Dr. Doug Flor has a passion for skilled labor and a desire for residents to earn good, livable wages.
The Central Alabama Community College Dean of Workforce Development officially started in his position October 2018, and previous to Flor’s arrival, there was only one dean at CACC who was over both the academics and career technical programs. With the addition of a new dean to cover Career Technical Education, Flor said, he can focus his time on growing the technical programs, analyzing the needs of the industries and increasing the number of students earning degrees or certificates.
“About 30 to 50 percent of students graduating from high school don’t go on to college. That is my in-road, and I hope to get at least half of that population to even think about a career in the technical workforce,” he said.
With his vision and a three- to five-year strategic plan, Flor hopes to collaborate with ministerial associations, chambers of commerce, industry leaders and local community and civic organizations to generate more opportunities for the underemployed or unemployed to receive educations resulting in quality careers.
“Typically our students at CACC are already making $16 to $20 an hour working locally in their areas of study while they’re still in school,” said Flor. “And 95 percent of them will find a job before they even graduate.”
As a result of scholarships, federal grants, dual enrollment and the Workforce Innovations and Opportunities Act, there is no reason a person cannot attend community college regardless of economic and current employment status, he said.
If an individual earns $26,000 or less, there is an opportunity to earn Pell grant money from the federal government. Even if someone were to take out a loan to cover the costs, Flor said, the price per credit hour is significantly lower than an average four-year university.
“Most people that graduate from college with $100,000 in student loans only end up earning on average $30,000,” he said. “Here, you’re paying less up front and earning at least double the average livable wage for a single person. That’s at least two to three times the minimum wage.”
While this may be surprising to some, local jobs are abundant in the area and also within a commutable-drive said Flor.
“Employers around here are scrambling. There are plenty of local jobs available and commuting is also an option, especially when you’re driving for a high-paying job,” he said.
To help meet the needs of local industries, CACC is working on expanding its offerings. CACC has designed a new marine technology program. The curriculum is finished, and it’s in the process of being sent to the state for review. If it’s approved, the program could launch by fall of 2020.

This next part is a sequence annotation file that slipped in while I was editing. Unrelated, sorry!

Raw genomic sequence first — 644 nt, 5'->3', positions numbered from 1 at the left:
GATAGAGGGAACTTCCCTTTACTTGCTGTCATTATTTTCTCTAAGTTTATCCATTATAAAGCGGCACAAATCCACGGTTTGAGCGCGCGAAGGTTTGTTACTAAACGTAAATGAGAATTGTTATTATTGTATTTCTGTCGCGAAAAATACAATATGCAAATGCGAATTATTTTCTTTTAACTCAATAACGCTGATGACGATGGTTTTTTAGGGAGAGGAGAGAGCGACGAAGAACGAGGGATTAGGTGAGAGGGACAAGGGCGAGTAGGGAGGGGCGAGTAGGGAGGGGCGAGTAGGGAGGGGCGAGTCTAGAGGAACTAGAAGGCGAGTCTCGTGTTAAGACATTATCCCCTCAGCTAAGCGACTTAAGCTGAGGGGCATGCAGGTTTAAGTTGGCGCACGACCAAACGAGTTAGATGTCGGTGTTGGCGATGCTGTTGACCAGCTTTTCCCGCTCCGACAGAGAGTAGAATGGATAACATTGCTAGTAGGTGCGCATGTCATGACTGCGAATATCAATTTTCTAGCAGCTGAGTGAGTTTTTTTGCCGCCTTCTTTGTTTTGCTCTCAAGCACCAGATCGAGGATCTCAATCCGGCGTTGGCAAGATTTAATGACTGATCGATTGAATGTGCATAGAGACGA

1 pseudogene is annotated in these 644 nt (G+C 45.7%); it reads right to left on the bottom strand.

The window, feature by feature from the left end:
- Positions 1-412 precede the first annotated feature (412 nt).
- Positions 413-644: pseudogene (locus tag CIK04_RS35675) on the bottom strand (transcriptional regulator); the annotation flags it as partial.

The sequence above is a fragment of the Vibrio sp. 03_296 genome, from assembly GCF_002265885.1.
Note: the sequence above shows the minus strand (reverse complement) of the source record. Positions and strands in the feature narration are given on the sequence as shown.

“There is a strong need for these positions. Industry analysis says we need 54 marine techs within the next year, and they have a starting salary of close to $40,000,” said Flor.
The welding program may also get an upgrade with the latest technology of virtual welding, if the school’s grant gets funded. The idea is that it builds muscle memory before working on real materials. The price of steel has tripled, so it will cut down on costs, said Flor.
“We teach them to understand the skill; and then, move on to actual welding. It’s a great way to train,” he said.
In the robotics field, two new robots are being purchased to complement the three that are already available. There are at least 40 robotics positions that currently need to be filled, said Flor.
More growth and upgrades could be coming in the near future, since the government approved the Perkins V Act last year, which will provide new opportunities to improve Career Technical Education nationwide and enable more flexibility for states to meet the needs of their students, employers and teachers.
“This could be a total game changer with an emphasis on putting more money toward CTE from the government,” said Flor.
Beginning last month, each region in Alabama hosted meetings for educators to attend that would assess the needs of their areas. The public will then be invited to an open meeting in the coming weeks. Each region will submit a proposal by Jan. 31, 2020, and the state will submit the plan to the federal government.
“This is a major initiative in Gov. Ivey’s office to re-think CTE,” said Flor.
CACC has interests in regions 2, 5 and 6, and local Alexander City residents should attend the region 5 public meeting on Aug. 15 at Trenholm State Community College from 5:30 p.m. to 7:30 p.m. A second meeting will take place Oct. 10 at the same time and location.
Additional programs under Flor’s workforce development program include adult education, noncredit programs and the truck-driving program.